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Original poster: "Malcolm Watts by way of Terry Fritz <twftesla-at-qwest-dot-net>" <m.j.watts-at-massey.ac.nz>
I'm sure others have the technical name for the
insulation - I don't recall. The insulation is characterised by a
pronounced reddish tint and unlike most other "enamels", can be
directly soldered through. It is soft, melts with some solvents and
is just a poor choice for most applications I can think of. It fails
in transformers (both heating and magnetostriction rubbing turns
together and would never be used in motors of any significant power.
My experiences with it have not been happy. I'm not saying
"don't use it", I'm just saying that I wouldn't.
On 9 Jan 2002, at 7:17, Tesla list wrote:
> Original poster: "Loudner, Godfrey by way of Terry Fritz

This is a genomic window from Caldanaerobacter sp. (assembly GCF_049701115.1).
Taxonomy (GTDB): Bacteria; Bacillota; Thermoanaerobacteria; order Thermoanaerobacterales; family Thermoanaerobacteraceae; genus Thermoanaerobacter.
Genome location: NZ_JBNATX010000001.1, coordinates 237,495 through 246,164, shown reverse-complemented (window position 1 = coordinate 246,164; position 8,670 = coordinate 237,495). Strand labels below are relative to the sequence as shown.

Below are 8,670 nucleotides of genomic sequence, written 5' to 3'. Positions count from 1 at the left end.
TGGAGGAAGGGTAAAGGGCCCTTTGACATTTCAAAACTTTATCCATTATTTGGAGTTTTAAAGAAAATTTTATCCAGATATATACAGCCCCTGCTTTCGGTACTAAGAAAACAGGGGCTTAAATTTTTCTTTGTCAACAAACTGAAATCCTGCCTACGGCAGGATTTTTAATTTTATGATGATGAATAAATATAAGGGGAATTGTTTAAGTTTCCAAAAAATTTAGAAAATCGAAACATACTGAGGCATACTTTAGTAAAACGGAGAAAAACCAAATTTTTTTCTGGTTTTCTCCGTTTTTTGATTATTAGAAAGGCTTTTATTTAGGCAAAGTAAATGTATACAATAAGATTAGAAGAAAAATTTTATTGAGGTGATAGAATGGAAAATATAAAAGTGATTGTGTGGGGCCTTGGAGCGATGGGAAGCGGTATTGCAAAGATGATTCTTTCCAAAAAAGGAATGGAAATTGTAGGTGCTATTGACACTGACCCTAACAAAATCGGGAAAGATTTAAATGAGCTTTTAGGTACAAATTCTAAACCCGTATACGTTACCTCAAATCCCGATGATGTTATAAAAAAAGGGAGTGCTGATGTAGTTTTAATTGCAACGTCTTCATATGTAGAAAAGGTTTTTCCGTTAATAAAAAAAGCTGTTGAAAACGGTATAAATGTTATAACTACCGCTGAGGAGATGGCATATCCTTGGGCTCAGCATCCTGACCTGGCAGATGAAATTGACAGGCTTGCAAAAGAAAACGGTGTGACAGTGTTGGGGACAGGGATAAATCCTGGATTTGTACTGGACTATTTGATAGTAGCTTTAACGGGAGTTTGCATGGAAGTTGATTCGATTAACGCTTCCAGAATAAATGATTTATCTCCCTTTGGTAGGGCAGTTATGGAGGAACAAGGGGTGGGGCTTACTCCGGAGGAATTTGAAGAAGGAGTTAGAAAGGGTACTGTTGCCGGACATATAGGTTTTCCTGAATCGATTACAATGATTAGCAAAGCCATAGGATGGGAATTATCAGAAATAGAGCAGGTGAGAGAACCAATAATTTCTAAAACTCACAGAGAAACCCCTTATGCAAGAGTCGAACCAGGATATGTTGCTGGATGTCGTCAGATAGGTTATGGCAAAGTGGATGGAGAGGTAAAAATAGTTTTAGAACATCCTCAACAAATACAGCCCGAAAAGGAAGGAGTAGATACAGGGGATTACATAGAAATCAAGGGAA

> Hi All
> What is self-fluxing wire and why is it not suitable for closewound coils?
> Godfrey Loudner
> > -----Original Message-----
> > From: Tesla list [SMTP:tesla-at-pupman-dot-com]
> > Sent: Tuesday, January 08, 2002 10:38 PM
> > To: tesla-at-pupman-dot-com
> > Subject: Re: website
> > Original poster: "Malcolm Watts by way of Terry Fritz
> > <twftesla-at-qwest-dot-net>" <m.j.watts-at-massey.ac.nz>
> > he is using self-
> > fluxing wire in closewound coils, not a practice I would follow.
> > malcolm